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More Than Half Omicron Infections In England Are Double Vaccinated


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<strong>Lisa Scott-Lee, Claire Richards, Faye Tozer and Ian
strong>" data-caption="Lisa Scott-Lee, Claire Richards, Faye Tozer and Ian "H" Watkins of Steps perform at London's The O2 Arena last month." data-rich-caption="Lisa Scott-Lee, Claire Richards, Faye Tozer and Ian "H" Watkins of Steps perform at London's The O2 Arena last month." data-credit="Joseph Okpako via Getty Images" data-credit-link-back="" />

A Steps concert in Glasgow is among the sources of new Omicron cases in the UK, it has emerged, as health officials revealed more than half of England’s infections of the new variant were in double-vaccinated people.

A UK Health Security Agency analysis showed 12 of the 22 known cases up to November 30 — 55 per cent — were in people who had at least two doses.

Six were unvaccinated, two were partially vaccinated with one dose and the vaccination status of the remaining two is not known.

None of the cases are known to have been hospitalised or died, but the HSA said that “most of the cases have a specimen date that is very recent and that there is a lag between onset of infection and hospitalisation and death”.

Cases of Omicron in the UK have risen to 59 since. The variant has been detected in more than 30 countries.

Meanwhile, six cases are understood to be linked to the Steps concert at the Glasgow Hydro on November 22, Scotland’s first minister Nicola Sturgeon said. Risk to those who attended is said to be low and those who may have come into contact with the new variant at the event are being contacted. Omicron cases in Scotland have jumped by 16 in the past 24 hours to 29.

The news comes as:

  • Ireland will reintroduce some Covid-19 restrictions for the Christmas period, following “very stark” advice from health officials, Taoiseach Micheal Martin has said. A range of restrictions will be in place from December 7 to January 9, including the shuttering of nightclubs and new limits on household gatherings.

  • The ramped-up rollout of Covid booster jabs will be in place by December 13, NHS England has said. The Joint Committee on Vaccination and Immunisation (JCVI) said that all adults should become eligible for boosters and that the time between a second dose and booster should be reduced from six months to three months, in a move designed to help protect against the new Omicron variant of Covid.​

  • The first case in Wales of the Omicron coronavirus variant has been confirmed. The case is in the Cardiff and Vale University Health Board area and is linked to international travel, the Welsh Government said.​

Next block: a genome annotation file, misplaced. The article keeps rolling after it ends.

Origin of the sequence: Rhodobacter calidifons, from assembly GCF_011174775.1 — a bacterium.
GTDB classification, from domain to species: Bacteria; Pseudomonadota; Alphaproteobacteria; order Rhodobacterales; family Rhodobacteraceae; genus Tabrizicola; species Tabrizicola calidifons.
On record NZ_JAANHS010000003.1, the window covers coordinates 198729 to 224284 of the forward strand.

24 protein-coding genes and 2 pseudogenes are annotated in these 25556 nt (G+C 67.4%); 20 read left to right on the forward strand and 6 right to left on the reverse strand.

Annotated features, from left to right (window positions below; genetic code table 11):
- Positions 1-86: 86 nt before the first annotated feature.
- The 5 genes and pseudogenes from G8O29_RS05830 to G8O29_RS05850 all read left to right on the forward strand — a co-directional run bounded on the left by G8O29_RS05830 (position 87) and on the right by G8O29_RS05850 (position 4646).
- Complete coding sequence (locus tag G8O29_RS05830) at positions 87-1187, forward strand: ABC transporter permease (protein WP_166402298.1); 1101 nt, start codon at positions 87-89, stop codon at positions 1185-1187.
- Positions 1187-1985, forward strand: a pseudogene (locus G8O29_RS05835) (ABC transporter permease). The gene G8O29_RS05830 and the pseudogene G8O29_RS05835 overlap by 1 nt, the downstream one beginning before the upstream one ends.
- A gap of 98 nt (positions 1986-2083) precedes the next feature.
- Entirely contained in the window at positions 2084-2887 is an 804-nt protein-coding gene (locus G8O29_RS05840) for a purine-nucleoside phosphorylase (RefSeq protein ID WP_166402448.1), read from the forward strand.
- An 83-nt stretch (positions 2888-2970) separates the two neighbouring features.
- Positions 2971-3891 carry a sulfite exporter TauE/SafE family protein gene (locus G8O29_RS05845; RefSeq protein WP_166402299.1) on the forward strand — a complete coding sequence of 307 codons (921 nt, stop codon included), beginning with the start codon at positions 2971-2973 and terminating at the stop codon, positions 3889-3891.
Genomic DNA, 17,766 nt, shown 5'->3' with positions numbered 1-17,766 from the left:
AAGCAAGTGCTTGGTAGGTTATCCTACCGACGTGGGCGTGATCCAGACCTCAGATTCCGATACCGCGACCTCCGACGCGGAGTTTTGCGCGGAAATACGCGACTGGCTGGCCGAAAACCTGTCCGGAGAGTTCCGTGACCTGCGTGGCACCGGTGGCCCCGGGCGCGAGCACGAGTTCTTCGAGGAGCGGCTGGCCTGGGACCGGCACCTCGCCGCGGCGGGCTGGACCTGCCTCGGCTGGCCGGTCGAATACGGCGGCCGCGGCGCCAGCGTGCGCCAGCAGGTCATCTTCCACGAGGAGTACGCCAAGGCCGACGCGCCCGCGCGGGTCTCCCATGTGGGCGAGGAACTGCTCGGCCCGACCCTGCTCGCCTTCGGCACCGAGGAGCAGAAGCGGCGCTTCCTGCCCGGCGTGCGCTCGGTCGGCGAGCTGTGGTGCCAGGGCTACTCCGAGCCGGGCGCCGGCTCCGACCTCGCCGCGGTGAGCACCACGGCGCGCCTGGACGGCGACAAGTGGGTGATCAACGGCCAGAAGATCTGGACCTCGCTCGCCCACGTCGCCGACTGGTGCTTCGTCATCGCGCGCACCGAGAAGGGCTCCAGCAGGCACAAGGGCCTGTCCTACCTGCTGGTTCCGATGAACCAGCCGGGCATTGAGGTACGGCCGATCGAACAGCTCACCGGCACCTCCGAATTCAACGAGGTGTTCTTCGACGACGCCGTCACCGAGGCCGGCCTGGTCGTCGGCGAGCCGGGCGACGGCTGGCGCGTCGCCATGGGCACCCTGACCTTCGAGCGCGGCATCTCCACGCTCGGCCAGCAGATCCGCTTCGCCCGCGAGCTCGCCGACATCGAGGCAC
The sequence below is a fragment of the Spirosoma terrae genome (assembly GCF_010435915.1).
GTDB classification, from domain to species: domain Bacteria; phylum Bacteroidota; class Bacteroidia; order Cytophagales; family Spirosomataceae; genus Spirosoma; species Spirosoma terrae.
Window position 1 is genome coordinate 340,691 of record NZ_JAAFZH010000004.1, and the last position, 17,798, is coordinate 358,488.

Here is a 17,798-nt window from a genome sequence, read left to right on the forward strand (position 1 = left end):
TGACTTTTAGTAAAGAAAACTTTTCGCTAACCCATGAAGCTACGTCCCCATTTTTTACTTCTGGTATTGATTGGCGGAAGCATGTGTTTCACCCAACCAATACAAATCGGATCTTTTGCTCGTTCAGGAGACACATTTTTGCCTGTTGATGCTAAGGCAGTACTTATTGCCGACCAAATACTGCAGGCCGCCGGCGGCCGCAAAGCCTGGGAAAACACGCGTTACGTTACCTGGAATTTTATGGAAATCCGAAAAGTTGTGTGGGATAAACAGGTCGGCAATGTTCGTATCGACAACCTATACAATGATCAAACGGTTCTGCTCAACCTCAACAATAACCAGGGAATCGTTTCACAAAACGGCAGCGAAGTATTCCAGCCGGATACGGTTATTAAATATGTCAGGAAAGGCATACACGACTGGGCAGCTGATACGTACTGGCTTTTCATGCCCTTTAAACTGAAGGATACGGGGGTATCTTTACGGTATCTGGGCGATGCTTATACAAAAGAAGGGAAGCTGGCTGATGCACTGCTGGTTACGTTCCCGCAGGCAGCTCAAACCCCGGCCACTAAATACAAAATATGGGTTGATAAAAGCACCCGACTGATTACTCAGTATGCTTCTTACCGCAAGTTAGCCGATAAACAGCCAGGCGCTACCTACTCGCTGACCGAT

• The Omicron variant would likely be capable of causing a new wave of coronavirus infections that could be even bigger than previous waves, government scientists warned. A note of the meeting of the New and Emerging Respiratory Virus Threats Advisory Group (Nervtag) subgroup on Sars-CoV-2 variant B.1.1.529 on November 25, was released by the Scientific Advisory Group for Emergencies (Sage) on Friday. In it the scientists conclude: “We cannot exclude that this wave would be of a magnitude similar, or even larger, than previous waves.”​

The UK government said as of 9am on Friday, there had been a further 50,584 lab-confirmed Covid-19 cases in the UK.

The government also said a further 143 people had died within 28 days of testing positive for Covid-19 as of Friday.

Despite concerns about the Omicron variant, Boris Johnson has said Christmas should go ahead “as normally as possible” this year.

Speaking during a by-election campaign visit to Oswestry in North Shropshire, the prime minister said that people did not need to cancel parties or nativity plays.

Asked what he had to say to bereaved families following claims Number 10 had held parties last year in breach of restrictions at the time, Johnson said: “What I’ve said throughout, since this thing was brought up, was that’s not true, we’ve followed the guidance throughout and continued to follow the guidance.

“And on the subject of Christmas parties, I’ve noticed there’s been quite a lot of to-ing and fro-ing about it, people concerned that they need to cancel their Christmas parties. That’s not right, we’re not saying that and we’re not saying that nativity plays have to be cancelled.

“I believe very strongly that kids should be in school and I also think that Christmas should go ahead as normally as possible. But the key point, the key point is that whatever the risk Omicron may pose, or may not pose, the booster is everywhere and always, vaccination is going to be your best protection, so everybody should get it.”

Asked again repeatedly if he did have a party or gathering, the prime minister repeated the phrase: “We followed the guidance.”